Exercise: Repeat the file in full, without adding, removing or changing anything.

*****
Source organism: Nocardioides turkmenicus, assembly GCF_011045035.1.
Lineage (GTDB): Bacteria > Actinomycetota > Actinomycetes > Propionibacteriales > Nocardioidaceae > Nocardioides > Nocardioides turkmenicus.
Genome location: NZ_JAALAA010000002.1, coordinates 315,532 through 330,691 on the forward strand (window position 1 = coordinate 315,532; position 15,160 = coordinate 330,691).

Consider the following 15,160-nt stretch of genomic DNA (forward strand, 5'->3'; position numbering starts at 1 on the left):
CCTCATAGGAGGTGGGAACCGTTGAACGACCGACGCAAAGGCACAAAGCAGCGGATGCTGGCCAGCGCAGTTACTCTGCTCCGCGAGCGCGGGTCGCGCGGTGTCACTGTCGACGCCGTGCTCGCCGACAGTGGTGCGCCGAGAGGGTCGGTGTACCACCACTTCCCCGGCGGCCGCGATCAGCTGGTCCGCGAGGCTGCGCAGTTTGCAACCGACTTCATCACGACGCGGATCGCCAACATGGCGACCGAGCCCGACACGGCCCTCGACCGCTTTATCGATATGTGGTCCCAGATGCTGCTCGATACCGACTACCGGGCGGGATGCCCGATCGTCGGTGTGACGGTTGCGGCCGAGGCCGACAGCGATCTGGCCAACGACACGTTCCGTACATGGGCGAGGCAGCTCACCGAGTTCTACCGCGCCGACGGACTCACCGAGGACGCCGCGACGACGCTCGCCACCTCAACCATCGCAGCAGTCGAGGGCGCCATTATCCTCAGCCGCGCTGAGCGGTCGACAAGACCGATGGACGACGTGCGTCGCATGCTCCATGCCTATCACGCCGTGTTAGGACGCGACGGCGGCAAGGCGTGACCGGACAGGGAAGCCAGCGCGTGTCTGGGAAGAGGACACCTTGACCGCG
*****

Source organism: Nocardioides turkmenicus, assembly GCF_011045035.1.
Lineage (GTDB): Bacteria > Actinomycetota > Actinomycetes > Propionibacteriales > Nocardioidaceae > Nocardioides > Nocardioides turkmenicus.
Genome location: NZ_JAALAA010000002.1, coordinates 315,532 through 330,691 on the forward strand (window position 1 = coordinate 315,532; position 15,160 = coordinate 330,691).

Consider the following 15,160-nt stretch of genomic DNA (forward strand, 5'->3'; position numbering starts at 1 on the left):
CCTCATAGGAGGTGGGAACCGTTGAACGACCGACGCAAAGGCACAAAGCAGCGGATGCTGGCCAGCGCAGTTACTCTGCTCCGCGAGCGCGGGTCGCGCGGTGTCACTGTCGACGCCGTGCTCGCCGACAGTGGTGCGCCGAGAGGGTCGGTGTACCACCACTTCCCCGGCGGCCGCGATCAGCTGGTCCGCGAGGCTGCGCAGTTTGCAACCGACTTCATCACGACGCGGATCGCCAACATGGCGACCGAGCCCGACACGGCCCTCGACCGCTTTATCGATATGTGGTCCCAGATGCTGCTCGATACCGACTACCGGGCGGGATGCCCGATCGTCGGTGTGACGGTTGCGGCCGAGGCCGACAGCGATCTGGCCAACGACACGTTCCGTACATGGGCGAGGCAGCTCACCGAGTTCTACCGCGCCGACGGACTCACCGAGGACGCCGCGACGACGCTCGCCACCTCAACCATCGCAGCAGTCGAGGGCGCCATTATCCTCAGCCGCGCTGAGCGGTCGACAAGACCGATGGACGACGTGCGTCGCATGCTCCATGCCTATCACGCCGTGTTAGGACGCGACGGCGGCAAGGCGTGACCGGACAGGGAAGCCAGCGCGTGTCTGGGAAGAGGACACCTTGACCGCG